Global and national resilience policies

Disaster resilience line of sight

Queensland's Strategy for Disaster Resilience aligns with global, national, state, regional and local resilience policies and initiatives as outlined in the diagram below showing the resilience line of sight.


The Sendai Framework for Disaster Risk Reduction 2015-2030 was adopted at the Third United Nations World Conference on Disaster Risk Reduction in Sendai, Japan, in March 2015.

The Sendai Framework is one of three global agreements developed as part of the ‘post 2015 sustainable development agenda’. Together with the Sustainable Development Goals and the Paris Agreement on Climate Change, the Sendai Framework sets the strategic approach for how nations should approach disaster risk to achieve a substantial reduction of disaster risk and losses in lives, livelihoods and health, and in the economic, physical, social, cultural and environmental assets of persons, businesses, communities and countries over the next 15 years.

Unsurprisingly, over the past decade extreme weather events, the pandemic, and failure of climate change mitigation and adaptation have remained as a central feature on the global risk landscape. In May 2022, the Seventh Session of the Global Platform for Disaster Risk Reduction (GP2022) was held to learn from the COVID-19 pandemic, evaluate successes and challenges in working on disaster risk reduction, and to accelerate progress towards disaster resilience and sustainable development. As highlighted during the GP2022, managing complex and interconnected risks, such as climate change, pandemics, ecosystem degradation, nature and biodiversity loss represent some of the most pressing global challenges of today. There is significant opportunity within innovation, emergent capacities and collaboration that can help manage disaster risk.


The Australian Government leads the nation's policy approach to strengthen national resilience to natural hazard induced disasters. The National Emergency Management Agency (NEMA), and its predecessors the National Recovery and Resilience Agency, the National Resilience Taskforce and Emergency Management Australia, have played a significant role in guiding disaster recovery and resilience activities through the National Strategy for Disaster Resilience, the National Disaster Risk Reduction Framework (NDRRF), and the National Action Plan – which together provide the overarching framework to reduce disaster risk and improve Australia’s resilience . Increasing pro-active and coordinated investments and actions in resilience-building is critical to support the NDRRF and Action Plans. The second National Action Plan is under development and will continue the work towards improving Australia's disaster resilience.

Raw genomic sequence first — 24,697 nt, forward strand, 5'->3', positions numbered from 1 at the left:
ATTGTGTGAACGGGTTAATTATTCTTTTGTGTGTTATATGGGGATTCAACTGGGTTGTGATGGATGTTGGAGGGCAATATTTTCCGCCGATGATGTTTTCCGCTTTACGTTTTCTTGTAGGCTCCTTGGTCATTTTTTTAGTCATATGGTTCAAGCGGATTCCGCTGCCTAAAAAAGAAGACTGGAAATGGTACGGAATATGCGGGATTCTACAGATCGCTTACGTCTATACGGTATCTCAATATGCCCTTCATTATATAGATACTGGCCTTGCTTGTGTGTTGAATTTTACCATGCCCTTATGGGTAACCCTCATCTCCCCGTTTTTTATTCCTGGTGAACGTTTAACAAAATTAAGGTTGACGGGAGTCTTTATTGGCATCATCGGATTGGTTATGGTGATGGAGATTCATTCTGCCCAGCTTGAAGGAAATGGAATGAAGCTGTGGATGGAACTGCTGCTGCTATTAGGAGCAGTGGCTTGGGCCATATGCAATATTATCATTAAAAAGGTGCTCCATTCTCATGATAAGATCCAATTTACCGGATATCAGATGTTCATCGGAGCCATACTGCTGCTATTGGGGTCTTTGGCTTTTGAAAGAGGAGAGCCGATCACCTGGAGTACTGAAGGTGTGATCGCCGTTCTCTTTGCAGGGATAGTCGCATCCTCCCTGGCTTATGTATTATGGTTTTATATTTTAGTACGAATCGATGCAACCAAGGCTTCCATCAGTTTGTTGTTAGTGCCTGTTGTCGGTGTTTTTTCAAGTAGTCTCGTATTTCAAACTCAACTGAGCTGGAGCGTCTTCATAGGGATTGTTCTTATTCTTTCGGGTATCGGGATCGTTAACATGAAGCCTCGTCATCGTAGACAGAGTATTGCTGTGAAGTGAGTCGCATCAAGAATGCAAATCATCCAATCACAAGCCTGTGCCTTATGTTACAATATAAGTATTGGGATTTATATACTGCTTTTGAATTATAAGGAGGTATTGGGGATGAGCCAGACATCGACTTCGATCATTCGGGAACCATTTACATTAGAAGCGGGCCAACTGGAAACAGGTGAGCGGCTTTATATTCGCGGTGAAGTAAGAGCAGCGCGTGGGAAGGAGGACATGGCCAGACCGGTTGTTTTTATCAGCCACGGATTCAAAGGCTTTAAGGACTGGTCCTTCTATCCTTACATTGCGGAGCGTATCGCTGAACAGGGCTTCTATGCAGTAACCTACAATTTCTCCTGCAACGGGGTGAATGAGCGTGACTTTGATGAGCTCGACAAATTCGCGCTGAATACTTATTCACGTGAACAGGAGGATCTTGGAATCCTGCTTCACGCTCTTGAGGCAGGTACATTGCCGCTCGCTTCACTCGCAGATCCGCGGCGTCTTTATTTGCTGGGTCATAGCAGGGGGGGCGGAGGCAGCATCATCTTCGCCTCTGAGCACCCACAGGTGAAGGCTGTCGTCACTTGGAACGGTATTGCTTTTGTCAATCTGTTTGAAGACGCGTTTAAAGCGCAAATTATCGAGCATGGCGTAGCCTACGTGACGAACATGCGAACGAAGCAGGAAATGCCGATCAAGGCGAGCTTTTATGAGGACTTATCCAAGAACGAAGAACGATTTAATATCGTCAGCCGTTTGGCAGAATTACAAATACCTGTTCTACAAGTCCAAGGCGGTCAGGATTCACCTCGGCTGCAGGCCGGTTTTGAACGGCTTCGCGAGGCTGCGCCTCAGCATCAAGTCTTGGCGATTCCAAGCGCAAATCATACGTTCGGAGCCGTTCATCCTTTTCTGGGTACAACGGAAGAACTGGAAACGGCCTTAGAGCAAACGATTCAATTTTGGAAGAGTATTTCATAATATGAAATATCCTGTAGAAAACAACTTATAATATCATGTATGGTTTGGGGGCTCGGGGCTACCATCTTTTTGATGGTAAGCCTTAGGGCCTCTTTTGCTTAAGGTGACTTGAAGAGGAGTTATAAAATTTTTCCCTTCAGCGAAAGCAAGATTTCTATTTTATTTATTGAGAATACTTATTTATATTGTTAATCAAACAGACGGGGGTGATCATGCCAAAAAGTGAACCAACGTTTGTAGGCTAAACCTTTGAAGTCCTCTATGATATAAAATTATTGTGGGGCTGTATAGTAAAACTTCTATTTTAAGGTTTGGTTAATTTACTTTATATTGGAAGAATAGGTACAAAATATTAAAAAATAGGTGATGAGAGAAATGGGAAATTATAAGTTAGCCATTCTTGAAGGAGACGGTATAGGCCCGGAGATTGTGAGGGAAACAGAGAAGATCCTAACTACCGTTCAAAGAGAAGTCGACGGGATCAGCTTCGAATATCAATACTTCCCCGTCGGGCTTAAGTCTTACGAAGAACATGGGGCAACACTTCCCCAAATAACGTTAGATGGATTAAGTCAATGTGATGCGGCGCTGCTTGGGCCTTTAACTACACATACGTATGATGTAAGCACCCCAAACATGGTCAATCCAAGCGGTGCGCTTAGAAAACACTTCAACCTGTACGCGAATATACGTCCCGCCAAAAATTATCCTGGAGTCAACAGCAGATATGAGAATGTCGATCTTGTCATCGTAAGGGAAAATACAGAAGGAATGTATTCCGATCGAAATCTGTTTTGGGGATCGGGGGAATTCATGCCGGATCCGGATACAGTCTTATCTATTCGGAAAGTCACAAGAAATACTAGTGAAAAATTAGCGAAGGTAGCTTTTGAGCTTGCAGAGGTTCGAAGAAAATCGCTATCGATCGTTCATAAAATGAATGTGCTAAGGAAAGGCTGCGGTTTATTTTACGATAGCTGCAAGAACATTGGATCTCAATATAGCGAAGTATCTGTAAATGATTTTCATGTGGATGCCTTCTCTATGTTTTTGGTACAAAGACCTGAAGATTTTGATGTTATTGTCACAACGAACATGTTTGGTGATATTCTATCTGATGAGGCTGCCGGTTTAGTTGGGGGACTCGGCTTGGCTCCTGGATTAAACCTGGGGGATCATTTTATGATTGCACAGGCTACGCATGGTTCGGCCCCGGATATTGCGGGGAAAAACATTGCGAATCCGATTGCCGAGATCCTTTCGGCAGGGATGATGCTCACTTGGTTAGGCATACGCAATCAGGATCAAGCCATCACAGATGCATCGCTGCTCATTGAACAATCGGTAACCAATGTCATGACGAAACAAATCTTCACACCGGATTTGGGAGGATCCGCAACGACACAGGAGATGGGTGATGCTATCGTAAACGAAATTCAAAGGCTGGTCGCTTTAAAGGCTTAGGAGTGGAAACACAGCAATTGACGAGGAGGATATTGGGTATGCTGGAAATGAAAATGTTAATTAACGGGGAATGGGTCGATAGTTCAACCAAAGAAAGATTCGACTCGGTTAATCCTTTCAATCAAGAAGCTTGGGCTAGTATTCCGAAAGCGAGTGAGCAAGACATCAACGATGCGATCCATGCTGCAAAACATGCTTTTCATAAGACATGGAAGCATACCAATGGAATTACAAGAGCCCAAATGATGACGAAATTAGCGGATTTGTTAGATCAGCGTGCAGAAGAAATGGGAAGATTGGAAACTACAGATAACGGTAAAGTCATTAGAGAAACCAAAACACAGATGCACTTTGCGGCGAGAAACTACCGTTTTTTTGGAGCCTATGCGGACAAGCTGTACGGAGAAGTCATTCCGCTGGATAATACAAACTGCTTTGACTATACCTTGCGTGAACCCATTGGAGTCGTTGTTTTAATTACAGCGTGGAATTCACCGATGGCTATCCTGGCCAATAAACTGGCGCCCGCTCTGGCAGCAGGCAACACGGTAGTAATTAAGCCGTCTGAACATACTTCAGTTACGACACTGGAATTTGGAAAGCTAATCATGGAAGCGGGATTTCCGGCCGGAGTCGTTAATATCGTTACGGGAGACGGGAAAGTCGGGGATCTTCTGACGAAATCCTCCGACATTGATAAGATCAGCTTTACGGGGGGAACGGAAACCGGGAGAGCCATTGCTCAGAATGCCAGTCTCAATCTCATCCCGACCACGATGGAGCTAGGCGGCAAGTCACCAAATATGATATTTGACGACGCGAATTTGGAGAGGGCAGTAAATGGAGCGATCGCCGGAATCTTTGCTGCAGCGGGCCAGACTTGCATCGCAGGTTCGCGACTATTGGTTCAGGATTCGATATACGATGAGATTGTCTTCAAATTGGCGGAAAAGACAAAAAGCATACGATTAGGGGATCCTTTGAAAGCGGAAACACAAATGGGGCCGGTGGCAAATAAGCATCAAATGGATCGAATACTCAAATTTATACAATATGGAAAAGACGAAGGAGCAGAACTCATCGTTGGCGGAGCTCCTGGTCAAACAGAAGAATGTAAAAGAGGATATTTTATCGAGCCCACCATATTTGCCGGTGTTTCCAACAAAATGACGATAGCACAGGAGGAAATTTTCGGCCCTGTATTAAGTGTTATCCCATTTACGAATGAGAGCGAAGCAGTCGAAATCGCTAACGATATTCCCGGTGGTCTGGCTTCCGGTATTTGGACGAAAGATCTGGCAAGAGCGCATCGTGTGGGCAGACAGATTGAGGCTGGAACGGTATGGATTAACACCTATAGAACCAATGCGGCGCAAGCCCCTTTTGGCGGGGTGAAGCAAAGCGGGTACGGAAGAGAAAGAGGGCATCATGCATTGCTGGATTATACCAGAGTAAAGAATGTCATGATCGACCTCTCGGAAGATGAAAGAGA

The Queensland Strategy for Disaster Resilience (QSDR) aligns with international, national and state disaster risk reduction and sustainable development agendas with the key state strategies and frameworks being the Queensland Disaster Management Arrangements (QDMA), Queensland Emergency Risk Management Framework (QERMF) and the Queensland Climate Adaptation Strategy (Q-CAS).

Queensland’s disaster resilience is built through collaborative approaches that are locally-led, regionally coordinated and supported by state resources. These are guided by local leadership, flexibility and adaptation, shared responsibility and prioritisation, with a view to resilience becoming business as usual. Queensland recently achieved its voluntary commitment to the UNDRR Sendai Framework for Disaster Risk Reduction – delivery of Regional Resilience Strategies in Queensland, which enables communities to be aware of their disaster risks and aims to reduce disaster risk through integrated resilience planning across economic, human and social, built, roads and transport and environmental lines of resilience.

Regional and local

The Queensland Government is committed to strengthening disaster resilience so our communities are better equipped to deal with the increasing prevalence of natural disasters. As a result of statewide engagement over recent years, by the end of 2022, every region across Queensland will be part of a locally-led and regionally coordinated blueprint to strengthen disaster resilience.